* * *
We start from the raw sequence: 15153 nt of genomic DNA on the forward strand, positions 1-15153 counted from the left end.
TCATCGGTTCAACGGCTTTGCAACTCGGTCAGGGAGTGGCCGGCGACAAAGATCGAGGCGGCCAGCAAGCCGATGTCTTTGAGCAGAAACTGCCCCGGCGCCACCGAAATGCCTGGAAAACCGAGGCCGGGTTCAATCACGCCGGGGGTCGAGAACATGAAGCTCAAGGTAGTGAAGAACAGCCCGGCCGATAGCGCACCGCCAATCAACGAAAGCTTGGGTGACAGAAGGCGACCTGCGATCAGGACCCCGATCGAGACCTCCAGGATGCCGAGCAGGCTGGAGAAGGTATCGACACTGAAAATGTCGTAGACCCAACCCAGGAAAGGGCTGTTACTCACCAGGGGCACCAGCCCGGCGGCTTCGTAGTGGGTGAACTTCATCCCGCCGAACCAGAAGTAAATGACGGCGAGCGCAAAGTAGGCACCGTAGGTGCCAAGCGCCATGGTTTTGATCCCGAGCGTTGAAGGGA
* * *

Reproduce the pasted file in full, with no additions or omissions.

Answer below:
We start from the raw sequence: 15153 nt of genomic DNA on the forward strand, positions 1-15153 counted from the left end.
TCATCGGTTCAACGGCTTTGCAACTCGGTCAGGGAGTGGCCGGCGACAAAGATCGAGGCGGCCAGCAAGCCGATGTCTTTGAGCAGAAACTGCCCCGGCGCCACCGAAATGCCTGGAAAACCGAGGCCGGGTTCAATCACGCCGGGGGTCGAGAACATGAAGCTCAAGGTAGTGAAGAACAGCCCGGCCGATAGCGCACCGCCAATCAACGAAAGCTTGGGTGACAGAAGGCGACCTGCGATCAGGACCCCGATCGAGACCTCCAGGATGCCGAGCAGGCTGGAGAAGGTATCGACACTGAAAATGTCGTAGACCCAACCCAGGAAAGGGCTGTTACTCACCAGGGGCACCAGCCCGGCGGCTTCGTAGTGGGTGAACTTCATCCCGCCGAACCAGAAGTAAATGACGGCGAGCGCAAAGTAGGCACCGTAGGTGCCAAGCGCCATGGTTTTGATCCCGAGCGTTGAAGGGA